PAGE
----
"Seriously, I'm not sure why they agreed at that point without reading the script,
but that is exactly the kind of fate that the movie is about and would ultimately require,
so I took that as a very strong sign that it was definitely supposed to happen."
"I trusted him implicitely" Bruce
Says Willis: "I couldn't believe it when Night called and said he was already
working on another script and that he was writing it specifically for me. We had just
finished shooting The Sixth Sense, the movie had not even been released in theatres yet,
and he already had a new idea and wanted me to star. I was so impressed by his confidence
in me and, having just worked with him, I knew what he was capable of, so I trusted him
Samuel L. Jackson also had the same kind of instinctual trust about Shayamalan and the
script. "I had read The Sixth Sense a few years ago and thought it was an awesome
script," says Jackson. "So not only did I trust his writing, but I had also
spoken to Bruce about his experience working with him and trusted his opinion about what
he had done. So I said, just let me know when it's ready and I'll be there."
With Willis and Jackson on board, Shayamalan continued to finalise the script for the
next few months, during which time The Sixth Sense was released with overwhelming box
office and critical success, grossing more than US$500 million worldwide. Shayamalan grew
more and more excited about making Unbreakable and quickly made his last revisions to his
sixth draft in order to deliver the final version.
"My initial reaction was 'Wow! He's done it again!,"' says producer Sam
Mercer. "What impressed me the most was the level of detail and layering, which I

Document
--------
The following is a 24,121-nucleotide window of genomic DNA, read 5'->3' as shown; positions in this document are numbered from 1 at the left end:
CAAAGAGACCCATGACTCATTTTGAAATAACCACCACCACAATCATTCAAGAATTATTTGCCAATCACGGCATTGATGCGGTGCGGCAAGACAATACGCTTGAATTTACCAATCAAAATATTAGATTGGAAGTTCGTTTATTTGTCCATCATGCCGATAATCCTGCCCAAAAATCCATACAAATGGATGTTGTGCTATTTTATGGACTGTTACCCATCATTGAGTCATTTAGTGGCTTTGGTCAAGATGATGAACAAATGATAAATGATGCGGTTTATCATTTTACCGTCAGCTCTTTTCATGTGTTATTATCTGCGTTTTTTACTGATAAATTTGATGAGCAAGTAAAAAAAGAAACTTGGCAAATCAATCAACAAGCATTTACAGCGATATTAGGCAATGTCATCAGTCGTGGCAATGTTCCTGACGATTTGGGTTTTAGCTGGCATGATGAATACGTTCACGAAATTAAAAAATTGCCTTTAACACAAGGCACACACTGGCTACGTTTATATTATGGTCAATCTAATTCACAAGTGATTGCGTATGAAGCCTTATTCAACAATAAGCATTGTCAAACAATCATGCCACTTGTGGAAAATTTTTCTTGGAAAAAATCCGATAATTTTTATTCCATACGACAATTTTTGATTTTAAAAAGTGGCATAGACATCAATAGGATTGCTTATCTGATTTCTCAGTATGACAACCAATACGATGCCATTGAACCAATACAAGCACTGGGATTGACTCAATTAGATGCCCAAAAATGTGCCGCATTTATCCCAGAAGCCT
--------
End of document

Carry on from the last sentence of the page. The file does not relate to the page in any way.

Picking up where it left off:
thought far exceeded The Sixth Sense. It is clever, inventive, emotionally grinding and
incredibly riveting with even stronger and richer characters. As a piece of writing from a
young writer/director, it really is two more giant steps further along."
"This film really is a progression for me," says Shayamalan. "I
implemented a whole different theory of filmmaking on The Sixth Sense that was just
beginning, and this is kind of the evolution of that -like that was the bachelor's degree
and this is the master's. Hopefully it will be sort of a signature in that you can tell it
is by the same filmmakers -very suspenseful with a lot of twists and turns and emotion -
but with a whole new story and excitement."
"this is a more original idea" producer
"I thought the ambition of it was greater than The Sixth Sense because that film
relied more on ghost stories which is more recognisable, whereas this is a more original
idea," explains producer Barry Mendel. "It's a more ambitious screenplay that
shows a greater maturity of storytelling in terms of going out on its own and trying
something new. Most movies have something good about them ...great action, great suspense,
a great twist. …but very few scripts pull it all together."
The greenlighting process was just another example of how easily the pieces of
Unbreakable seemed to fit together. "I gave the script to Bruce Willis and Sam
Jackson on a Friday, they called me on Saturday and I took it to Disney on Monday with
both actors confirmed to star and available to shoot on the dates we needed them, and
fortunately the Studio agreed immediately," says Shayamalan. Unbelievable.